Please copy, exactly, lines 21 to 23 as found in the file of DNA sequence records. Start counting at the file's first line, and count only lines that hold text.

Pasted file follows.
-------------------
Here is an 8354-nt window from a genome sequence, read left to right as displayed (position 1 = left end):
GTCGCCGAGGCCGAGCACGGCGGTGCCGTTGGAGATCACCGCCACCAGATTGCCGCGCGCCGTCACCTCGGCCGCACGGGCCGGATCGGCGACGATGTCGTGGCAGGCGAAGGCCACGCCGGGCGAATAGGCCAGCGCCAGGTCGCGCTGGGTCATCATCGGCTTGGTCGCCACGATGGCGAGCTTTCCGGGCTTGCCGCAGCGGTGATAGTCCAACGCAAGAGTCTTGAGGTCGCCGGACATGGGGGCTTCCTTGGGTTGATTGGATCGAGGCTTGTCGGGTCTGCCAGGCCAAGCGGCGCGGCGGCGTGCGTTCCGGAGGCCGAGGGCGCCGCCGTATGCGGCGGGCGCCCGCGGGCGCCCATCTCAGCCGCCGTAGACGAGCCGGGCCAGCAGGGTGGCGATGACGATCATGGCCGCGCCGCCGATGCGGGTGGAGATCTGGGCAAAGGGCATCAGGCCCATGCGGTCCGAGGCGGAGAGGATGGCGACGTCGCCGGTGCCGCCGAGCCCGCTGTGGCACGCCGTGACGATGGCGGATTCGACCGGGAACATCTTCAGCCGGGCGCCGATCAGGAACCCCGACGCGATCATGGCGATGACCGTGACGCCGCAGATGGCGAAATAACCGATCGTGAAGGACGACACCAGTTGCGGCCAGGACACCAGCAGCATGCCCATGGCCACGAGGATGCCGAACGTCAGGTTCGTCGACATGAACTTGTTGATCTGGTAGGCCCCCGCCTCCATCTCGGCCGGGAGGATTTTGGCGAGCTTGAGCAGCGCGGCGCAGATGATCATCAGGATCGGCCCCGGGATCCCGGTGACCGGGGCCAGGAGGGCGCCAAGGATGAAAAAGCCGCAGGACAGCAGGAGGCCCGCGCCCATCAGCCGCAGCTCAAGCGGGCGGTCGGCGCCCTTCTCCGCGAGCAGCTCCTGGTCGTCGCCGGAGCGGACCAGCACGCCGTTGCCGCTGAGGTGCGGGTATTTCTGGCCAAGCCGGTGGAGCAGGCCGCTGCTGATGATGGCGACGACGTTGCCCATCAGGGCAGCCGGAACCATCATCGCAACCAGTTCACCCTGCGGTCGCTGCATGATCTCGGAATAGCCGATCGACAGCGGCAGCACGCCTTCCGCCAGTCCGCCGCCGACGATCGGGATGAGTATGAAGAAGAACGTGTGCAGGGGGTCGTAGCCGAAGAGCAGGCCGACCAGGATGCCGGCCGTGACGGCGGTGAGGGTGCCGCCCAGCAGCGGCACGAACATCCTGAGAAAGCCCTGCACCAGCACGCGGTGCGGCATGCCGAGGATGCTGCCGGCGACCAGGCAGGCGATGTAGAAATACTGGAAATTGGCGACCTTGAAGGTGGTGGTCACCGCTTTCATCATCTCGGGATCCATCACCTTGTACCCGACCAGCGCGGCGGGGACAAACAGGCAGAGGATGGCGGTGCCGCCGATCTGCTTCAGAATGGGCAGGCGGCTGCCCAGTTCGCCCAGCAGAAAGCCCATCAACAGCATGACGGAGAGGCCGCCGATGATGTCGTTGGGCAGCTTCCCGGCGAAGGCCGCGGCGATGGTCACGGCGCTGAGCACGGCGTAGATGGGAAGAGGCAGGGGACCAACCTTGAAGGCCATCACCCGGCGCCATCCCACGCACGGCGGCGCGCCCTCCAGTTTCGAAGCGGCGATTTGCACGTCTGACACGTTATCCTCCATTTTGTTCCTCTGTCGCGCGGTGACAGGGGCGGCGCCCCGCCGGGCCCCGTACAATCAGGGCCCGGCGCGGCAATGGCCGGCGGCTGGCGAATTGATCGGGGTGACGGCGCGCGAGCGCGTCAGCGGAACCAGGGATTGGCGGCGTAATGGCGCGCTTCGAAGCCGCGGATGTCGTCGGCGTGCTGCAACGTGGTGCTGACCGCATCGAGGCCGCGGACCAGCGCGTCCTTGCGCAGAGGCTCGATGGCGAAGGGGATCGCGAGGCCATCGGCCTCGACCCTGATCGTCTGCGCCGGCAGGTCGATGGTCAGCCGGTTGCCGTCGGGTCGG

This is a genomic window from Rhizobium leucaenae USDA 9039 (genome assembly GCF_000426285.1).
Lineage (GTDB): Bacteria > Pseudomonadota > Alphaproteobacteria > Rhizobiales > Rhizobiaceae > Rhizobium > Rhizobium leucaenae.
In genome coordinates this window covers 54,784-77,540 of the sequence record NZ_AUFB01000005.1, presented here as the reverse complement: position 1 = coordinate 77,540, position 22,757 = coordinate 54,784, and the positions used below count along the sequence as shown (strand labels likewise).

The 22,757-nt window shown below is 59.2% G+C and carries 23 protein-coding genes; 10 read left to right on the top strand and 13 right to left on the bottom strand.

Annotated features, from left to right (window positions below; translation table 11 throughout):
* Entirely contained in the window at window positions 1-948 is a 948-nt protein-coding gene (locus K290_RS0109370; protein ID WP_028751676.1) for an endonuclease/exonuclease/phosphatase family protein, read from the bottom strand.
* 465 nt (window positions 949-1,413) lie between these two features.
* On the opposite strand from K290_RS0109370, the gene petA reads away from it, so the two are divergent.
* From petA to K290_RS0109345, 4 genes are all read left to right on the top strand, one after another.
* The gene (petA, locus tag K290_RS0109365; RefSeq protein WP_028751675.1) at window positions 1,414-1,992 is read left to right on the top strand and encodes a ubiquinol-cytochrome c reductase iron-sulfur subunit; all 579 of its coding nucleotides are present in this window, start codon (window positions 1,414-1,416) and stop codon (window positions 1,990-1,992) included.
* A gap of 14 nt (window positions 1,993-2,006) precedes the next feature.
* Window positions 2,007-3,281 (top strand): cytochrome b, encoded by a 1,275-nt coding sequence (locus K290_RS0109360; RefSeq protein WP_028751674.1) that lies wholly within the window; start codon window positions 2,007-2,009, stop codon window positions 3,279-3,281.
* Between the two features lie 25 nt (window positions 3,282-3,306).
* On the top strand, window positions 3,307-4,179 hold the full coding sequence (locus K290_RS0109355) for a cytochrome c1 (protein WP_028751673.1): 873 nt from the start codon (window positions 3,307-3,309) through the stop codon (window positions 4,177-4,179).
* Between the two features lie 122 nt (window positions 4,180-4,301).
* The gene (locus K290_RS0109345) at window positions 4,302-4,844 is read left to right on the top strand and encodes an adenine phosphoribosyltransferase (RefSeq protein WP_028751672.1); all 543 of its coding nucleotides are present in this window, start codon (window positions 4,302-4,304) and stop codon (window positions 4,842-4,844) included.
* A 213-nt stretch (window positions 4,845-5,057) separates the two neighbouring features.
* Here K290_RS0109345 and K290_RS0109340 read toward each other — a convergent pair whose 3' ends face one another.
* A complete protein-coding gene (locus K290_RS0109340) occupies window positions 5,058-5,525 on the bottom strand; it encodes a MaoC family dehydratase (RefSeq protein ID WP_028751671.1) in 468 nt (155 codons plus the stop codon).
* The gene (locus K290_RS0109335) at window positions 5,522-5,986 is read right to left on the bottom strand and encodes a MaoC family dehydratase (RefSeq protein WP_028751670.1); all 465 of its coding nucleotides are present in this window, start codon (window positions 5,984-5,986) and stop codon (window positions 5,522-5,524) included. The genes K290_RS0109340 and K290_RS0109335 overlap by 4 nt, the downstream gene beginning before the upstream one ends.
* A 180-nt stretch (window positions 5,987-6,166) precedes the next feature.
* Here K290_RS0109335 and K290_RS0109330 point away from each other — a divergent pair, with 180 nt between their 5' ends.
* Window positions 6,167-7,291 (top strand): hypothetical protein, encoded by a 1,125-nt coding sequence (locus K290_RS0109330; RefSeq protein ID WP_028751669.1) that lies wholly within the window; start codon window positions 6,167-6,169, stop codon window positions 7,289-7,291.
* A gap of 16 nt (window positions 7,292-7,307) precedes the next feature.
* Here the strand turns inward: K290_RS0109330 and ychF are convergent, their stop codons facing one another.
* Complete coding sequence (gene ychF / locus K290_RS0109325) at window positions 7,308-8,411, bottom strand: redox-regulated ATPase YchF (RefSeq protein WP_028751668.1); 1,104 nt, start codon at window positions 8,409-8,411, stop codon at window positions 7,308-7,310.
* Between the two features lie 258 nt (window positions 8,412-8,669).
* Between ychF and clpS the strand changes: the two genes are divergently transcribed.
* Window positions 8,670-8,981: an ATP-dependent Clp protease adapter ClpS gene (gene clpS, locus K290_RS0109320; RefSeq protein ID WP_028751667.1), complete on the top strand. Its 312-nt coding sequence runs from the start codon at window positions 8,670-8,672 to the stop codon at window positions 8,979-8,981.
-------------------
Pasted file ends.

* A complete protein-coding gene (locus K290_RS0109340) occupies window positions 5,058-5,525 on the bottom strand; it encodes a MaoC family dehydratase (RefSeq protein ID WP_028751671.1) in 468 nt (155 codons plus the stop codon).
* The gene (locus K290_RS0109335) at window positions 5,522-5,986 is read right to left on the bottom strand and encodes a MaoC family dehydratase (RefSeq protein WP_028751670.1); all 465 of its coding nucleotides are present in this window, start codon (window positions 5,984-5,986) and stop codon (window positions 5,522-5,524) included. The genes K290_RS0109340 and K290_RS0109335 overlap by 4 nt, the downstream gene beginning before the upstream one ends.
* A 180-nt stretch (window positions 5,987-6,166) precedes the next feature.